“They asked me why I wanted to live with them and I said I wanted to learn more about them. That was it,” Anderson explained. “I was always fascinated with the Amish. I was interested in their work ethic and what they did for leisure and how their communities worked.”

So why did they eventually relent and allow him to move in?

Anderson believes it was more an act of kindness than anything else. He had spent three years developing trust with the Amish and this was the equivalent of an olive branch.

Dr. Cari Autry, an assistant professor of recreation and tourism management at Arizona State University who has helped Anderson compile his research on the Amish, says Anderson’s ability to gain the trust of this extremely reclusive group is a testament to his perseverance.

“For that family to bring him into their world showed that they had a tremendous amount of trust in him,” Autry said. “It’s the same as if someone goes to study a tribe in the rain forest. It gave us a unique insight into a hidden world that seems to be based on a profound generosity between the members.”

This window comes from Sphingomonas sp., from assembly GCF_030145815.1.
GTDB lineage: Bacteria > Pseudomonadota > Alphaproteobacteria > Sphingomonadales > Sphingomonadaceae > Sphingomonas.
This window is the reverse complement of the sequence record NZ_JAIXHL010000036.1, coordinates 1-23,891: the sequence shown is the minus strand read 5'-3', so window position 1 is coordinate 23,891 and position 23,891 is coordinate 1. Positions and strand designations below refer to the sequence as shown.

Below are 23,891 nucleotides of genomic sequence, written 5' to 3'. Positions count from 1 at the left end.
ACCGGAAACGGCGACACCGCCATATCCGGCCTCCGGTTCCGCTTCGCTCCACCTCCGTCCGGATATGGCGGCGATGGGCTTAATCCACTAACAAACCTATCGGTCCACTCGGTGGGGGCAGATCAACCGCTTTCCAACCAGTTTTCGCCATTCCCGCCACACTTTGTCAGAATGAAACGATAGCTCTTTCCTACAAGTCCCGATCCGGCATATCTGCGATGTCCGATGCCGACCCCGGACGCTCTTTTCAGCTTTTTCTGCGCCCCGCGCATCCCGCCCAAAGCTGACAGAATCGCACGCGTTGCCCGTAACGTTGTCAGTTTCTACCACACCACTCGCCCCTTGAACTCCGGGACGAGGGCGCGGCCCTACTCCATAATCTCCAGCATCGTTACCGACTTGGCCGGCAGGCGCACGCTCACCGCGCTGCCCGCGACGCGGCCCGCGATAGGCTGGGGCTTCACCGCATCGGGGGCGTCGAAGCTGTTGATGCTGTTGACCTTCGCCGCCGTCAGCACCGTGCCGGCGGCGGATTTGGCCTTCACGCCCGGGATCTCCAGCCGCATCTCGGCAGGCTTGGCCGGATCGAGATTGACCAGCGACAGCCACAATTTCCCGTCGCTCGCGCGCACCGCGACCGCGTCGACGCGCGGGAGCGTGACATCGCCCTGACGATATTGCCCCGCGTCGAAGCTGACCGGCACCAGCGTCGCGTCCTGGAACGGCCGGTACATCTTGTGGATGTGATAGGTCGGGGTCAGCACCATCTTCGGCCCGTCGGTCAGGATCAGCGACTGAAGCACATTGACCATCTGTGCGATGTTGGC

Living in a material world

Over time, the host family warmed to Anderson but remained steadfast in their desire to remain a mystery to the rest of the world.

One day while Anderson was having lunch with his Amish family, just for conversation’s sake, he asked if he were to write a book about them what they would like it to be called.

“There was dead silence,” he said. “People stopped eating. They didn't say anything and they all turned from me and looked at their dad. He sat there with his head down looking at his food and it seemed like forever. He finally looked up at me and said, ‘We don't want you to write anything about us.’ I felt terrible. But that’s how serious they are about that.”

Anderson kept his word to the Amish that he would never publish a book on the time he spent with them. But he has written an unpublished research paper and uses his experience as a basis for teachings in the classroom and in presentations he gives around the world.